Funding for national security should be set at $577 billion in fiscal 2016, a level that is $16 billion higher than President Obama’s budget request and $54 billion higher than next year’s mandated spending cap, House Armed Services Committee Chairman Mac Thornberry (R-Texas) on Friday urged the chairman of the chamber’s Budget Committee.
In a “views and estimates” letter to House Budget Committee Chairman Tom Price (R-Ga.), Thornberry points to “a wide array of serious, complex threats” facing the nation, including terrorist groups such as the Islamic State, “sophisticated competitors” such as Russia and China, and the new domain of cyber warfare.
“If this is not feasible in the first year, the committee recommends, at a minimum, last year’s House-passed budget resolution level of $566 billion for national defense in the base budget for FY16 with restoration to pre-sequestration-level funding in FY17 and out,” Thornberry states.
All but five of the committee’s 36 Republicans signed the letter, which is not necessarily indicative of where the chamber’s leadership stands on the budget, reported CQ. While there is bipartisan support to relax the cap on defense spending cap, a budget agreement between congressional leaders and the White House remains elusive.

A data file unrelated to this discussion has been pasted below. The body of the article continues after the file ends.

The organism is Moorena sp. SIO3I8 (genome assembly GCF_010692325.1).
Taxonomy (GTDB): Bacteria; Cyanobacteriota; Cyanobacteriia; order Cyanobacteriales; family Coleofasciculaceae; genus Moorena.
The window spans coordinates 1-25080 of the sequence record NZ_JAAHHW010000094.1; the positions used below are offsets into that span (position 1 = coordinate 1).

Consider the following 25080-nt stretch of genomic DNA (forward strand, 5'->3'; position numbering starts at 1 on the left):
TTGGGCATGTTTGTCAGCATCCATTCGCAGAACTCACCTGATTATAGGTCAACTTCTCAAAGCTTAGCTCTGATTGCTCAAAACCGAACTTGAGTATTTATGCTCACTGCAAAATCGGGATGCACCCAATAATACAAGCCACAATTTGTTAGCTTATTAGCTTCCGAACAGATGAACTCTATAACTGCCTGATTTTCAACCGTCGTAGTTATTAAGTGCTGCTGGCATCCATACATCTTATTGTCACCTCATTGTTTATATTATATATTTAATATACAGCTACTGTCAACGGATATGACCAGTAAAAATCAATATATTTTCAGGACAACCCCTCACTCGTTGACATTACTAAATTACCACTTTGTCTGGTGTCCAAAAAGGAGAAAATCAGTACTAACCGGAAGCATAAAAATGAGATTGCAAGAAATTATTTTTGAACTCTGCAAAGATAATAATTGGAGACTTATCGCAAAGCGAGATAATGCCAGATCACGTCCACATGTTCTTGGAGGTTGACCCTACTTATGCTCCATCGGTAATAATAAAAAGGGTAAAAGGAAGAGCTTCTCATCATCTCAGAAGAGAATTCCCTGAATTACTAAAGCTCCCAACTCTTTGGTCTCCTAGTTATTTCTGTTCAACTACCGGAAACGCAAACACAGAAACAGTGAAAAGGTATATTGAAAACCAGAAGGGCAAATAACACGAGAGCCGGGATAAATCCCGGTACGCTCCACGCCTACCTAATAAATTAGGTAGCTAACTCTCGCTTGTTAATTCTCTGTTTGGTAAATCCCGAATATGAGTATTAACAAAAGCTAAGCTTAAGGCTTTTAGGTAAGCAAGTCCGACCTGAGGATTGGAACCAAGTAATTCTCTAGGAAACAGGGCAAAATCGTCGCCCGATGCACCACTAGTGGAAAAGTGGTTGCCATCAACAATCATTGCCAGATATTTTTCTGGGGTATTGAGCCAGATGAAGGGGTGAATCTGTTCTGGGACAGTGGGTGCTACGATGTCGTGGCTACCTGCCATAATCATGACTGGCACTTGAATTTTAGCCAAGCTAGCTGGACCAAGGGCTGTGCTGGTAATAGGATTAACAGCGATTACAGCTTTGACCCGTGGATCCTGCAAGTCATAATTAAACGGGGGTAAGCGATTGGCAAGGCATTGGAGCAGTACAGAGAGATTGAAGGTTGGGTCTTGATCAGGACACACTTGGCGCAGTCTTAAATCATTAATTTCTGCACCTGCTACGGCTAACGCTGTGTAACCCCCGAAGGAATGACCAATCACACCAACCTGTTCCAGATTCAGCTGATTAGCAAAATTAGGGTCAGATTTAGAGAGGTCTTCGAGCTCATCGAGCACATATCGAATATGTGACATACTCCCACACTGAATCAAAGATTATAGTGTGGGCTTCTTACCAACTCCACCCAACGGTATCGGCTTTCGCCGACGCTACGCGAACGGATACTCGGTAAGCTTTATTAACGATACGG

On Friday, top Air Force officials testified before the House Defense Appropriations Subcommittee in support of its FY 2016 budget request that exceeds the spending cap by $10 billion. Fully imposing the cap next year would jeopardize the Air Force’s ability to sustain its global missions, Secretary Deborah Lee James told the panel.
“Sequestration needs to be lifted, lifted permanently,” James said.
But Subcommittee Chairman Rodney Frelinghuysen (R-N.J.) made it clear that his panel was planning to stick to the Budget Control Act cap, reported CQ. “Right up front, we’ll all need to work extremely closely together to ensure that funding appropriated for the department is sufficient to take care of our airmen and maintain your readiness at the highest possible level,” Frelinghuysen told the witnesses.
“As we build our fiscal year ’16 bill, we’d like to have your input. But make no mistake, as I said yesterday morning, we do have to cut $10 billion with you, or we will cut $10 billion without you, but we need to do it.”